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What are the dangers of volcanic eruptions? And what is the Year Without Summer?

What are the dangers of volcanic eruptions

By Orr HirshmanPublished 6 months ago 3 min read

The news of the volcanic eruption in Tonga has been on my radar for the past two days, closely followed. It is, after all, a catastrophe that will affect us for the rest of our lives. Every time a catastrophe of this magnitude happens, I feel deeply the insignificance and arrogance of human beings who think they have conquered nature but are unable to avert it. But often when faced with a catastrophe, we can see the difference between humans and other animals, and that is cooperation. The spirit of support from all sides in times of trouble is one of our very important human qualities.

The power of this volcanic eruption in the Kingdom of Tonga has been proven to be the equivalent of a thousand nuclear bombs going off. This figure may not be so visual. Just mention one phenomenon to get a feel for it. Tonga is located in the South Pacific Ocean, 10,570 kilometres in a straight line from China. the tsunami waves generated after the volcanic eruption on 15 January were monitored in the early hours of the 16th in the coastal waters of China, with the maximum tsunami wave amplitude of 20 centimetres monitored at the Shipu station in Zhejiang Province, and an average of 15 centimetres for the others. Such a long wave all the way, consuming energy all the way, the wave height of a dozen centimeters to reach our country, enough to illustrate the power of this volcano.

So what kind of hazards does a volcanic eruption bring? Next, let's talk about it.

Firstly, there is the tsunami. Whenever there is a volcanic eruption at the bottom of the sea, a tsunami is bound to be generated. The force of the eruption pushes the water around. The more powerful the eruption, the higher the tsunami will be. In the course of a tsunami, although the energy slowly decays, everything along the way will take the impact of the energy and destroy all sorts of things. A person who is hit by a tsunami has little chance of surviving. Even if he is not injured by the impact, he will be submerged.

The damage caused by a tsunami lies mainly in the immediate environment of the volcano (which increases in extent as the power of the eruption increases). The damage and impact is generally one-off and the latency is not long. However, volcanic eruptions are more harmful to the environment than tsunamis.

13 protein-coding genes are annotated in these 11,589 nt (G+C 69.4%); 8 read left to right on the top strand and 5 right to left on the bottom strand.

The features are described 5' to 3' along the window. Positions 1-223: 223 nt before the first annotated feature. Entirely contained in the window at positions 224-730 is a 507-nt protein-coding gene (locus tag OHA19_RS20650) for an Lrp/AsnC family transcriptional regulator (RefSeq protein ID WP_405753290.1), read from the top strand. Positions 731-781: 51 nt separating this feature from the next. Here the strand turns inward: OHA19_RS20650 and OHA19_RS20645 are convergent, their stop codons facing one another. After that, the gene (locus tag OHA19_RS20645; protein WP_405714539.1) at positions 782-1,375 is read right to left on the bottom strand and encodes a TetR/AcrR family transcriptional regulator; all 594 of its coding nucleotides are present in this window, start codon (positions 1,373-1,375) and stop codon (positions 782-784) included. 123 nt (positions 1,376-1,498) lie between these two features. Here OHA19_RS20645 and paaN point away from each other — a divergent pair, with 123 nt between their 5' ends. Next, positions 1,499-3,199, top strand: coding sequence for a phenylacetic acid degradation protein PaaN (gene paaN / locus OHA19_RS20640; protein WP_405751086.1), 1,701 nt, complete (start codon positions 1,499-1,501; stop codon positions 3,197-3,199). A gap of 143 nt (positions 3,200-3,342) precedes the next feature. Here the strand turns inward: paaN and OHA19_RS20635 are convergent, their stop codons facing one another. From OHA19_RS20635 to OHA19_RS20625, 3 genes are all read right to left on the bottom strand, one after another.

Volcanoes spew out magma and volcanic debris, volcanic gases, etc. Generally magma does not flow very far and can reach temperatures of 900 to 1400. almost no plant or animal life in nature can resist such high temperatures, so everywhere the magma hits, it is hit by the heat and nothing grows. Volcanic gases are gases such as water vapour, sulphur dioxide and nitrogen. Sulphur dioxide causes acid rain, which erodes buildings, plants and animals, and also pollutes water sources.

Volcanic debris is solid material that is ejected into the air and can be classified by size as volcanic bombs, volcanic dust and volcanic ash. Volcanic bombs are like cannonballs, but they don't usually shoot very far. But volcanic ash is not the same as volcanic ash. It is lighter and may float in the air with the air and will travel great distances. Volcanic ash can be inhaled into the lungs, causing respiratory illnesses, asthma, heart disease and more. In the worst cases, the ash cannot disperse, blocking the sky and sunlight, resulting in a year without summer.

A year without summer occurred in 1816, when the volcano Tambora in Indonesia erupted in 1815, the largest volcanic eruption in human history. The total volume of ash ejected was up to 150 cubic kilometres and reached the stratosphere by up to 44 kilometres. Finally in 1816, the average temperature in the northern hemisphere dropped and even snow appeared in the summer.

It is clear that volcanic eruptions are not only extremely harmful to humans, but also to the environment. A volcanic eruption is always a natural disaster and we cannot avoid it, but we can work together to get through it. In the face of disaster, humans are no longer insignificant if they are united!


About the Creator

Orr Hirshman

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